We hear from lots of people who aren’t sure whether or not they really need OCD treatment. They ask questions like: Isn’t this just how I am? Does it really matter if I do that? Would my life really be better if that were different? So what does it mean to have a mental disorder/condition/illness? And where’s the boundary between “We just are the way we are” and “It may be time to talk to someone about that?”
You’ll probably be unsurprised to hear there isn’t really an easy answer to these questions. We can go through the specific symptoms for each condition. But even with those symptoms there’s a missing piece: in most cases, symptoms become a diagnosable mental health condition when you feel like it’s a big problem in your life. There are certainly exceptions, like when a mental disorder causes someone to do something drastic and they find themselves in treatment without any choice, or when someone’s family steps in and forces them to get treatment. But because most mental health conditions can’t be easily detected by other people, there’s a greater burden on most patients to recognize that their life is being negatively impacted and find help.
We’re not always great at deciding for ourselves whether or not something is negatively impacting our lives, and even when we do make this decision it can be difficult to find treatment. It might take someone we trust letting us know that we seem to be suffering unnecessarily for us to finally seek change. Or sometimes we end up in one of those “breakdown moments” when it becomes impossible to ignore the problem any longer.
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Instead of rambling on further, here are a few scenarios:
A lot of people like to keep things clean, and in most cases it’s not a bad thing. Here’s the thing: it’s not really the behavior (cleaning or tidying up) that’s the problem. It’s the motivation behind that behavior.
Are you doing it because you like having things clean or because there’s a need to have them clean (for example, if you’re having family visit soon and you don’t want the recycling bin to spill over on them)?
Again, things start to look more like “disorders” or “conditions” when there’s a lot of distress involved. If you’ve already tidied up and you still feel like things are not right, it begins to seem like a compulsion. And if it feels like there’s something much larger at stake (to use a common example, if it feels like something bad will happen to someone you love if things are not just right), it’s likely that the behavior is associated with– or will soon be associated with– significant distress.
Public restrooms can indeed be sort of nasty. So can the many subtypes of public restrooms: tiny airplane bathrooms, dark porta-potties, those weird bathrooms on the back of buses that everyone hates you for actually using.
Most people decide to use them anyways… because they sort of need to. Other people find ways to avoid public bathrooms altogether. It’s kind of abnormal to do so, but whether or not it’s a “problem” again requires further investigation.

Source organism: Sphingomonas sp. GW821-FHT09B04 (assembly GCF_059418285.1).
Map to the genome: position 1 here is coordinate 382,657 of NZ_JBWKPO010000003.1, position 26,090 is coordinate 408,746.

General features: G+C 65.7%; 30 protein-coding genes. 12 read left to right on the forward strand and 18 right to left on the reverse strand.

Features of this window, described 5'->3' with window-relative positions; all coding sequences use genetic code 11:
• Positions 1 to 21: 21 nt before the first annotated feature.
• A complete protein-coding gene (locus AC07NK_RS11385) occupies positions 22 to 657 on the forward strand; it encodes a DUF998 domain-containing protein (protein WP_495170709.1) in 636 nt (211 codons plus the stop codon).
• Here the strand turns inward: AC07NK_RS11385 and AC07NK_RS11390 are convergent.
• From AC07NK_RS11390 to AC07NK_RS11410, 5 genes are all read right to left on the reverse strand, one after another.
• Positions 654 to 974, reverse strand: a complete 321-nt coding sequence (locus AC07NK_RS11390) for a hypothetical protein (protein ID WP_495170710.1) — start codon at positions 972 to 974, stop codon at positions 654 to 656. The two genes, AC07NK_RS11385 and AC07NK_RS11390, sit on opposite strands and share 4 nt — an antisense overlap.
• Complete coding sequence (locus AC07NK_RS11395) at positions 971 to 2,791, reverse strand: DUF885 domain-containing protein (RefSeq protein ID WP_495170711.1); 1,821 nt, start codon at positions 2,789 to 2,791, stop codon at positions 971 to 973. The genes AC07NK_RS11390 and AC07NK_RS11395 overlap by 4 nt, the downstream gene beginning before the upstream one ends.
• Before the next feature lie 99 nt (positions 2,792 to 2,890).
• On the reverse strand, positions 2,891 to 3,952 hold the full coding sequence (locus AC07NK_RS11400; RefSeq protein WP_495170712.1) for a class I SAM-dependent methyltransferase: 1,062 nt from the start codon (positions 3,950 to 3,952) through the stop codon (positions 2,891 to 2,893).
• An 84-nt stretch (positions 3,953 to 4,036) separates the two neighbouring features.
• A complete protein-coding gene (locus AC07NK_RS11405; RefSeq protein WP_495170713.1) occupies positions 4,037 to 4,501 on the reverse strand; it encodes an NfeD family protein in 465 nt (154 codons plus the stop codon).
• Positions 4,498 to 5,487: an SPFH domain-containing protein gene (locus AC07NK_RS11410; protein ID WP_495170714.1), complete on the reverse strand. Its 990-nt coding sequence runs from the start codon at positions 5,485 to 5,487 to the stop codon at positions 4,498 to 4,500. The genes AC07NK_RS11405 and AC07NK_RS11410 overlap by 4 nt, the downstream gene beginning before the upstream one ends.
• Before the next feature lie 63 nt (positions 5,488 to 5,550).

When you’re afraid, the feared result seems like a certainty, not a small possibility. If you really refuse to do something that most people do, in most circumstances, there’s a decent chance it’s a problem that might benefit from treatment.
People who decide they cannot use public restrooms under any circumstances are likely motivated by an irrational fear of something bad happening to them if they were to use one. But, once again, ultimately you have to decide whether or not there even is a problem.
Does it always feel like you’ve messed up in social situations? Do you find yourself lying in bed regretting something hours after everyone else seemed to forget about it?
This level of fear that you’ve done something wrong can really start to come between you and the things you want in life. For instance, you might shut down in social situations instead of talking with people, out of fear that you might mess up and hurt someone’s feelings. In doing so, you miss countless opportunities to meet people and enjoy their company.
A number of conditions can underlie this level of guilt and worry about other people. The point, at least for now, isn’t what condition you might have. Instead, ask yourself: why am I so afraid of bothering or hurting someone that I’m talking with? What assumptions am I making when I assess these situations?
If you can think through all of this, you’re already well on your way to developing a healthier relationship with the risk of “messing up” socially. If you’re not sure where to go next, or you can’t approach this sort of reasoning because there’s too much fear or anxiety involved, you might benefit from speaking with a therapist soon.
This is a very small sample of all the different things you can worry about (hooray!), but hopefully they give you a sense of the way you can start to figure out whether your type of worrying is “normal” or “pathological” (and, yes, these are loaded terms that should be looked at more carefully).
A few themes we can notice from these scenarios:
As always, these thoughts don’t apply to everyone, and you should consult a doctor or therapist about your particular case.
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For now, whether you’re feeling calm or anxious, we hope some parts of your day are great!
Until next time,
The nOCD Team
Whether you’re feeling stuck with OCD, concerned about someone you care about, or just curious what a global community of people working together on their mental health looks like, feel free to check out the nOCD website for more: www.treatmyocd.com